Anna: The tools is an easy question. My usual chain is an analog/digital hybrid system using mostly outboard gear. I’ve got my plugin go-to’s but generally I’m working out of the box. I’ve got several different EQs: Pultecs, Sontec, API, Prism, Weiss, etc. They all have their different flavors and I like to use them against each other to really manipulate the curves. I’ve got several different compressors: Fairman, API 2500, SSL. It’s a really flexible system that gives me a lot of options but the best tool I have is the room that I work in. It was designed by the great Sam Berkow and is tuned so well. As for my personal approach, that really depends on the client and the project. Really listening to them and understanding what they are looking for points me in the right direction. But I’d say generally I try to do as little as possible to a mix. With all the gear options I have, it would be easy to just lay a heavy hand on a mix but really it’s about addressing issues first and then bringing it to life in service of the song. What is the song saying? How are we able to convey that sonically?
Stefan: What is your take on the ongoing “loudness” debate?
Anna: When we’re over-compressing songs to make them louder or loud enough to grab the listener’s attention, what we’re really doing is decreasing the dynamic window, meaning there’s little-to-no dynamics within the arc of the song. That being said, the issue of the “loudness” debate is really a two-fold conversation for me.
First and foremost is from a public health standpoint. Subjecting your ears to a constant, loud noise for a period of time leads to hearing loss. I worry what all this non-dynamic music is doing to our ears, especially considering people are spending long periods of time listening to that music on earbuds, headphones, in their cars, etc. It isn’t healthy and fatigues our ears. It’s basically like having someone continuously screaming in your ear. And I don’t know about you, but when someone screams at me, I tune them out. I think the same goes for over-compressed songs. If it all is squashed within a very small dynamic window, then the message of the music becomes a wash to the listener. Our ears tune it out in order to give the space to hear the more important things.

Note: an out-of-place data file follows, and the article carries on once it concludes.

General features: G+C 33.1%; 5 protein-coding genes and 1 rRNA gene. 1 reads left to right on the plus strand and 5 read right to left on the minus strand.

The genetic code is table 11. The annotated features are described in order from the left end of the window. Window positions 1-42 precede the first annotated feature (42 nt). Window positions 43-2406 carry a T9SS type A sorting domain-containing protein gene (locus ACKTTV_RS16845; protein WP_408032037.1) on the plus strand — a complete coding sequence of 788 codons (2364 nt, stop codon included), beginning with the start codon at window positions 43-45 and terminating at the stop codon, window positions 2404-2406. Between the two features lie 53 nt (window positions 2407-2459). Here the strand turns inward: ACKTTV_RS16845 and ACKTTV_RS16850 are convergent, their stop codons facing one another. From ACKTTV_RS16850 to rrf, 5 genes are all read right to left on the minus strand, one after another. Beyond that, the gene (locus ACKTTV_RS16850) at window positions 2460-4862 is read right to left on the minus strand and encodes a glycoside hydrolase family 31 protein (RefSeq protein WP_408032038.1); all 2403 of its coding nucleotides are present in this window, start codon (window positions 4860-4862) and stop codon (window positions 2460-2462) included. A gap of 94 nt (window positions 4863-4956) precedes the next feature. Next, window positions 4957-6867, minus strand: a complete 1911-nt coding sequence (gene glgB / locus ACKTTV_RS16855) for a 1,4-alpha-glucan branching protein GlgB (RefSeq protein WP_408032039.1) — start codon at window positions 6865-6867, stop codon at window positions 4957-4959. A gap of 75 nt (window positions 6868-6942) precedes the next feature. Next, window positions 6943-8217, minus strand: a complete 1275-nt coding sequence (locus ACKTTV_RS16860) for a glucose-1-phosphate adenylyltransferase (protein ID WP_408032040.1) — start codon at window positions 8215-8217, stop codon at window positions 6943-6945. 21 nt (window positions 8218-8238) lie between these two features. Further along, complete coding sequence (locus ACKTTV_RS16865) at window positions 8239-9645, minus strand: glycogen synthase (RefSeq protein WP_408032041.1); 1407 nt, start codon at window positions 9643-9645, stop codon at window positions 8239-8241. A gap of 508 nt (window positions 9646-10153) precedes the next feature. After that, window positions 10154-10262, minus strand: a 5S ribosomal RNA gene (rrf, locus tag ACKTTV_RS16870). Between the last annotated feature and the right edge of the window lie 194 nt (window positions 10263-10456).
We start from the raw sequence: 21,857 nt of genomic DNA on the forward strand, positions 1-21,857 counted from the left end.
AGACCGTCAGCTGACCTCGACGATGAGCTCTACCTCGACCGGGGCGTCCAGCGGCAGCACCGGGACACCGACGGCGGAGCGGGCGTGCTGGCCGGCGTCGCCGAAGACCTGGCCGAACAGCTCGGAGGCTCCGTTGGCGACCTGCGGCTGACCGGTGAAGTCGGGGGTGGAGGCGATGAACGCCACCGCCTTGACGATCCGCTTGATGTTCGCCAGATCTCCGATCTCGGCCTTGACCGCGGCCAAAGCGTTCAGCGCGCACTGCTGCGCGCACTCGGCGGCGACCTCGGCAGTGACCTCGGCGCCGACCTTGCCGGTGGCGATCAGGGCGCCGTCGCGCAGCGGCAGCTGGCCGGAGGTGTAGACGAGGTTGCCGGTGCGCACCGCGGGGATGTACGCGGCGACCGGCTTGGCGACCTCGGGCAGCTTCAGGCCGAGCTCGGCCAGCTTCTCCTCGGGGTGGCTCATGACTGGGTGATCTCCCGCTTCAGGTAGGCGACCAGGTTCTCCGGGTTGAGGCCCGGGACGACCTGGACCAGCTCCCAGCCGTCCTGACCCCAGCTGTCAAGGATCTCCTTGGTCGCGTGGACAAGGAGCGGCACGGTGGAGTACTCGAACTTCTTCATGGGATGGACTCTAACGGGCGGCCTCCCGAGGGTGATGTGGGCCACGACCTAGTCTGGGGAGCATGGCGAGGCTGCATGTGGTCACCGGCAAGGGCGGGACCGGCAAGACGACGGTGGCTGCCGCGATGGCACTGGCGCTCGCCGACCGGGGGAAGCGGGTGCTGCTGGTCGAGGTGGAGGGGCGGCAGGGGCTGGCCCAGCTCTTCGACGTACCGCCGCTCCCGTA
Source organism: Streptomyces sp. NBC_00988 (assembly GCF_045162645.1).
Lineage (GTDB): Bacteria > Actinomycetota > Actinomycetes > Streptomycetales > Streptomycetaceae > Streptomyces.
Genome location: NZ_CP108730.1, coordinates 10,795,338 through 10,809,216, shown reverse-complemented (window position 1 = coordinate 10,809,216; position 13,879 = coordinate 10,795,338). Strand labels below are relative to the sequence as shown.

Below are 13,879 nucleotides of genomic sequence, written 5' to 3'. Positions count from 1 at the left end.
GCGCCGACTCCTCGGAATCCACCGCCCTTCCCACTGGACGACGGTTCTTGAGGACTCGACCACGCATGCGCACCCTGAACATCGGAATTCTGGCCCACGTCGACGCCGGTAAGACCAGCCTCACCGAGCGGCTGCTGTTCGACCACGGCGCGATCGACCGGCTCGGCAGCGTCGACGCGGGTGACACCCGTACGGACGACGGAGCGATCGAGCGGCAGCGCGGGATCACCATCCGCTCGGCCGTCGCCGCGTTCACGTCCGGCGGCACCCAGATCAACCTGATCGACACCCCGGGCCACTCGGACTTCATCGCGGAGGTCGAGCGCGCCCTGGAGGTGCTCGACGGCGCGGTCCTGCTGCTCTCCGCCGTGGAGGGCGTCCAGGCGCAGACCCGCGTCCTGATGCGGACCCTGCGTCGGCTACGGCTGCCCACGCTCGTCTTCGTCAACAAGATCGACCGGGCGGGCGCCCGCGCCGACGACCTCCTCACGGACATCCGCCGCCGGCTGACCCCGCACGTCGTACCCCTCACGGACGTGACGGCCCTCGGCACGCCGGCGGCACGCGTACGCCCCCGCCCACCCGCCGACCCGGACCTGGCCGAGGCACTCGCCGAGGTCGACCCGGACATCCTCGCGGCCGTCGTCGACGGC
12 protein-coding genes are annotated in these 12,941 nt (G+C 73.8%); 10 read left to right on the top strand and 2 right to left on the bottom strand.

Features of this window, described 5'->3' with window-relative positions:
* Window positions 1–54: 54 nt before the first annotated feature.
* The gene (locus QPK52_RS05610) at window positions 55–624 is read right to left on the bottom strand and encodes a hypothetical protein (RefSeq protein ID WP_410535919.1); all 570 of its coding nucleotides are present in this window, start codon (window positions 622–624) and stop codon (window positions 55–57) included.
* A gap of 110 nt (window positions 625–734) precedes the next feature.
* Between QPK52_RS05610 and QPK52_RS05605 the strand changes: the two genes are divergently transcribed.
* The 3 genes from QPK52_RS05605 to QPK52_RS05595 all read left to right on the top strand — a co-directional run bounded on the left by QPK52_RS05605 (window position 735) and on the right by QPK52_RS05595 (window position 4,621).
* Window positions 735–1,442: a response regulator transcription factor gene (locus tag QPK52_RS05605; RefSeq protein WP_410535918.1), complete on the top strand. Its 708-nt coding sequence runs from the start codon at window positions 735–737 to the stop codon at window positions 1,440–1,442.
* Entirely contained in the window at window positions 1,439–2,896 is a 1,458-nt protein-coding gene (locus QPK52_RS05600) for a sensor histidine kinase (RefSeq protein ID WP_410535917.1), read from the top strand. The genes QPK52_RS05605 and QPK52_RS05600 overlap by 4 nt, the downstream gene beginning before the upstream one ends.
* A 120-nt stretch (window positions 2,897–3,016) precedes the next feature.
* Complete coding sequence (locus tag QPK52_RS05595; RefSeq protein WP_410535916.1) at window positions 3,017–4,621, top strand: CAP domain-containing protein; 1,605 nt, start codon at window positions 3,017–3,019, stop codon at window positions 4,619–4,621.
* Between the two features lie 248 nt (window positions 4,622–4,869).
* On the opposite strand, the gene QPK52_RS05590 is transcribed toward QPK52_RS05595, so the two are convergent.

Secondly – and most important, really – is that music is meant to move us. It is emotive and aesthetic and it’s designed to evoke an akin reaction in the listener. If our ears are tuning it out, then it’s missing the point. I’ll reiterate what I said before: it’s about serving the song. You can slam a song to make it loud enough to stand out amongst others on the streaming services or wherever, but once you get someone’s attention like that I have two questions: number one, is that sort of affront to a listener’s ears really the attention you want? Number two, once you’ve grabbed their attention through such waylaying methods, how are you going to keep them interested?
I’ll also add that now that the streaming services have adopted loudness normalization, there is no need to squash a master. If you push it too loud, then it’s going to get turned down on the streaming services to hit their target LUFS. Then what are you left with? A brick of perceived loudness lacking any emotional or dynamic depth that’s sitting against other songs that are dynamic and seek to emotionally draw in the listener. There’s just no point in sacrificing dynamic depth anymore.